date: Nov. 8, 2001

by: MFM

page: 5

Flowfield Design
• How can we speed liquid water release from diffusion media?
– – – Understand effect of diffusion media structure and properties on water emergence Understand velocity requirements for water removal Characterization/visualization methods needed Understand rivulet vs. plug flow Understand liquid movement in bends and turns Understand effects of plate and diffusion media hydrophobicity Characterization/visualization methods needed

How does liquid water move through channels?
– – – –

cathode DM


What are the advantages of various flowfield designs, e.g. serpentine vs. interdigitated.
– – Understand effects on gas distribution Understand effects on liquid water transport
date: Nov. 8, 2001 by: MFM page: 6

file: Modeling and Diagnostic Needs

• What are key degradation mechanisms and their relative contribution to MEA degradation? How do we design to mimimize them?
– – – – Understand sintering and influence of support and operating conditions Understand electrode ionomer loss Understand peroxide formation chemistry and impact on ionomer loss Understand change in material hydrophobic properties and effects on performance – Understand degradation of contact resistances

What are key failure mechanisms and how do we slow them?
– Why do membrane holes form? (Mechanical or chemical mechanisms) – Why do catalyst layers delaminate? – Understand effects of geometry, operating conditions, and compression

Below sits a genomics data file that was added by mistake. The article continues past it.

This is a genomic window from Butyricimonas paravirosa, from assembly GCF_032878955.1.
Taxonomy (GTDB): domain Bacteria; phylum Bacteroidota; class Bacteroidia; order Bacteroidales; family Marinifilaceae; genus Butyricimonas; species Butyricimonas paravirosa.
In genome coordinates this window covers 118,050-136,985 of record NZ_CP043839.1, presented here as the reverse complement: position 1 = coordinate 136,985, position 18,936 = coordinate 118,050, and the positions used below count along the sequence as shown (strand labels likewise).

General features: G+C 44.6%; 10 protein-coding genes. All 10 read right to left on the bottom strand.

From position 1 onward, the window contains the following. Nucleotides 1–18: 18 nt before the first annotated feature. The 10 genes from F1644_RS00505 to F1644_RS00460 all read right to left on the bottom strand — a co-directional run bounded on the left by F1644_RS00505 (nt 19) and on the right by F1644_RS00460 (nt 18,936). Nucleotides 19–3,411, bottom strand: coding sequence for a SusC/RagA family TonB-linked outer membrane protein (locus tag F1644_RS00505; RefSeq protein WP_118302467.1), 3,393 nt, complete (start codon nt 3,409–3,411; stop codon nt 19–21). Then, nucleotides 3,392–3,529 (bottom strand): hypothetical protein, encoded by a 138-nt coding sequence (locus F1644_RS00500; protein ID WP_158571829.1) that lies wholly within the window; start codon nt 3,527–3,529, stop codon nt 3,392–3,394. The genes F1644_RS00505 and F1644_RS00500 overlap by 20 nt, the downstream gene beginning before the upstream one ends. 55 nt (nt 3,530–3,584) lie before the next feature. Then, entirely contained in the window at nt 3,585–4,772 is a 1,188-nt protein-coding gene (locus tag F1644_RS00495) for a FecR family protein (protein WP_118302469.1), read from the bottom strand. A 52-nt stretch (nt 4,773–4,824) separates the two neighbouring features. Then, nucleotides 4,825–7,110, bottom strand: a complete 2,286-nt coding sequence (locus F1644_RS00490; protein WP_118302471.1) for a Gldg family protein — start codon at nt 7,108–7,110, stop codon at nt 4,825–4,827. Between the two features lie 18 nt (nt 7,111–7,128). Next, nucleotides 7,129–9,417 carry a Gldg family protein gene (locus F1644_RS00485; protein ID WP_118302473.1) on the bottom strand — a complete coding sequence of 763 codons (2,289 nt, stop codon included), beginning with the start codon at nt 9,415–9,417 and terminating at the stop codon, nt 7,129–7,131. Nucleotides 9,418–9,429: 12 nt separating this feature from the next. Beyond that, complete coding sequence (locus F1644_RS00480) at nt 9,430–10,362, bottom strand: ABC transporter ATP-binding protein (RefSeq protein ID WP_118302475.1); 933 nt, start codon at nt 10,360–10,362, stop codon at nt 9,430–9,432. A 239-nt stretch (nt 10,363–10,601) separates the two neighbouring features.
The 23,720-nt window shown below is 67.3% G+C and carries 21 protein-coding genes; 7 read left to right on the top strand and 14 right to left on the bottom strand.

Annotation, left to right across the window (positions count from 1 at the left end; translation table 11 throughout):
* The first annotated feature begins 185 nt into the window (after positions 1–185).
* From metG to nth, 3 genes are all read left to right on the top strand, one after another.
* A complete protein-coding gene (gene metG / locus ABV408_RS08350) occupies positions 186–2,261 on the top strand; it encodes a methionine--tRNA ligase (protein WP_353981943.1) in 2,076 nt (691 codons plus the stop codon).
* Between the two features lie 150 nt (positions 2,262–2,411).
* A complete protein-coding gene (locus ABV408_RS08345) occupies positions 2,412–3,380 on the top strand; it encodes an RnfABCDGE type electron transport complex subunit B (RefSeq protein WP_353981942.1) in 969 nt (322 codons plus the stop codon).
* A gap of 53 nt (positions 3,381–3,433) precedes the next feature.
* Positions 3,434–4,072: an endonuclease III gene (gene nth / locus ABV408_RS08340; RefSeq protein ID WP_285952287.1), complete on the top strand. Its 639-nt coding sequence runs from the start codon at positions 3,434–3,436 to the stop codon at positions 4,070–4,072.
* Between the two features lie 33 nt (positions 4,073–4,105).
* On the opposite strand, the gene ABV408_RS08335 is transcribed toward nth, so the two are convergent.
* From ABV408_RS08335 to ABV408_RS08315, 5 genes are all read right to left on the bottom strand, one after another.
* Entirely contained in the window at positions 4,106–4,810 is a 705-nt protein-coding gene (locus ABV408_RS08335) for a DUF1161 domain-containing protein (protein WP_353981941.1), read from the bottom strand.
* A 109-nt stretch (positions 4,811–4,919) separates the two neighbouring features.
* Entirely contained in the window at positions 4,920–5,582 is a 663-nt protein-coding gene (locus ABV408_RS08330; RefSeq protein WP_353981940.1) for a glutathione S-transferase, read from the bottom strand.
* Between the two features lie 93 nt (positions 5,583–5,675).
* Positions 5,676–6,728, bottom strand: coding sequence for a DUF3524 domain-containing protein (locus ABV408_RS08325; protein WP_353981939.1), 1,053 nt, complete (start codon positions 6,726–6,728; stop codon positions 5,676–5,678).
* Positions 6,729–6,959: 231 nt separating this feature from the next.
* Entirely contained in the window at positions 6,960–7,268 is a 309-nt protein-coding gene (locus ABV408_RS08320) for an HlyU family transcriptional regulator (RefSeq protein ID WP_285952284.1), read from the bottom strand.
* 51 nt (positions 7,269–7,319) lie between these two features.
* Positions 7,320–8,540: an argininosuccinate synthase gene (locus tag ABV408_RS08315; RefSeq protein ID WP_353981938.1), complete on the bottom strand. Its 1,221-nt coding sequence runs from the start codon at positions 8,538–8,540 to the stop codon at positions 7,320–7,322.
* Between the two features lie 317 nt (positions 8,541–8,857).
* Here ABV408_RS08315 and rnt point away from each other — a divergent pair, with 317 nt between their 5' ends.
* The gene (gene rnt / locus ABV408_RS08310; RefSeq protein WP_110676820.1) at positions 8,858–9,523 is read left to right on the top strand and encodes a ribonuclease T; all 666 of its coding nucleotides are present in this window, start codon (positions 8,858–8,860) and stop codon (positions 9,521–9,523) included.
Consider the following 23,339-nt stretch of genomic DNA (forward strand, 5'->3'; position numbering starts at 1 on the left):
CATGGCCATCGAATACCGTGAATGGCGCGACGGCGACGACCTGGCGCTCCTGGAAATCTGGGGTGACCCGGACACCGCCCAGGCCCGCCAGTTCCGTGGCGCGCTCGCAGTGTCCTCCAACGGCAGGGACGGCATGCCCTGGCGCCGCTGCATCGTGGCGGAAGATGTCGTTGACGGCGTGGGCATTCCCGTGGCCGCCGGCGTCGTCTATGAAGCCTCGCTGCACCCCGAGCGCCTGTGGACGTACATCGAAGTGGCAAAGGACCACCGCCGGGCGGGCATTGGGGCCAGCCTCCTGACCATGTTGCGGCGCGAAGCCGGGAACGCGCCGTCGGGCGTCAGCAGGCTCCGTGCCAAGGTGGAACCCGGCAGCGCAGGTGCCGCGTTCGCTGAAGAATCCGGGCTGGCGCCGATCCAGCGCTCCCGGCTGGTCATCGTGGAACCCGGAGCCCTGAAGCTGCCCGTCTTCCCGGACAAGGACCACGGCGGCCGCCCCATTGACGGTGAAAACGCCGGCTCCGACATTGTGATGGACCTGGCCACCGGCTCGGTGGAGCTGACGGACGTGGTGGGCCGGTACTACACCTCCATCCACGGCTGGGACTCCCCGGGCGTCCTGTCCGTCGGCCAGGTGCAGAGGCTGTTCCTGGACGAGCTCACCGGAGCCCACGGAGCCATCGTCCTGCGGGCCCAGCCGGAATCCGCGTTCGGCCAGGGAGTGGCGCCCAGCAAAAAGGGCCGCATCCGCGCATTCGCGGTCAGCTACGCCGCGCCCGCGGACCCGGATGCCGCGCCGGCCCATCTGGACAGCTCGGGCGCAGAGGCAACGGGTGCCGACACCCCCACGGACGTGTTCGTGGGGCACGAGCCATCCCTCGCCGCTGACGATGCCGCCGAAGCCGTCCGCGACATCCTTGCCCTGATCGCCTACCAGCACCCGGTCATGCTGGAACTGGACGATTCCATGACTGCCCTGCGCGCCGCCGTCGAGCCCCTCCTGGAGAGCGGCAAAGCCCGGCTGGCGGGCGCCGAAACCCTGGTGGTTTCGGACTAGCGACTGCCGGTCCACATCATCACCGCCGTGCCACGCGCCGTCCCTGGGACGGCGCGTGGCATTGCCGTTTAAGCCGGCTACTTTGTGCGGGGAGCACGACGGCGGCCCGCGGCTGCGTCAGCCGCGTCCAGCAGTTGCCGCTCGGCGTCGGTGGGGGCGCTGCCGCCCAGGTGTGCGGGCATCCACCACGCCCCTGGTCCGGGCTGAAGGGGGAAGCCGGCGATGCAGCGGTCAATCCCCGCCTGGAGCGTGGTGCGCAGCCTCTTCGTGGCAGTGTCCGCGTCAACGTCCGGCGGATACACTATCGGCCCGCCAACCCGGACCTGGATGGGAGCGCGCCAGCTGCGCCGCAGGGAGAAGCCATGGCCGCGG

file: Modeling and Diagnostic Needs

date: Nov. 8, 2001

by: MFM

page: 7

Final Comments
• On Model Verification -- PEM modeling art is way ahead of experimental verification. Using polarization curves to “verify” 1+D models is insufficient. Verification should include high-frequency resistance, changes in reactant concentration (e.g. pure O2, helox), measurement of water balance, etc. On Experimental Approaches -- Key will be to experimentally isolate phenomena in processes that are naturally tightly coupled and complex. Clever experiments are needed. On CFD -- Useful for small-scale (50 cm2) work, requires computation time or model formulation advances to become a practical design tool on the full-active-area scale. On AC Impedance -- Not much has been learned yet using this technique, due to experimental difficulties and lack of models. On Current Distribution -- Improved methods are needed, less-intrusive less-cumbersome than those known. High frequency resistance distribution badly needed.

• •

file: Modeling and Diagnostic Needs

date: Nov. 8, 2001

by: MFM

page: 8

Voltage Loss Contributions in H2/Air
Assumptions: • negligible ηH2 • only Eloss,kinetic at 0.02 A/cm2 • Tafel slope of 66 mV/dec
H2/Air at s=2/2 and 150kPa, Tcell=80C, dewpts.=80/80C
0.45 0.40 0.35 0.30 0.25 0.20 0.15 0.10 0.05 0.00 0.00 0.50 1.00

0.4/0.4 mgPt/cm


ORR kinetics losses
(i0=1.7x10 A/cm
-9 2 Pt)

voltage loss [V]

total ohmic losses

mass tx losses RΩ,membrane (ca. 0.1 S/cm)
1.50 2.00 i [A/cm ]

• major η-losses for ORR (0.44V at 1 A/cm2 ≈ 37% η-loss (Eeq ≈ 1.184V)) • for 50 → 25µm membrane: remaining 0.025V membrane loss (no dry-out effect)
→ note: total ohmic Eloss at 1 A/cm2 ≈ 0.050V (ca. 0.025V add. Rcontact)
file: Modeling and Diagnostic Needs date: Nov. 8, 2001 by: MFM page: 9

• unaccounted for tx-losses of ca. 0.07V at 1 A/cm2 (H+, O2)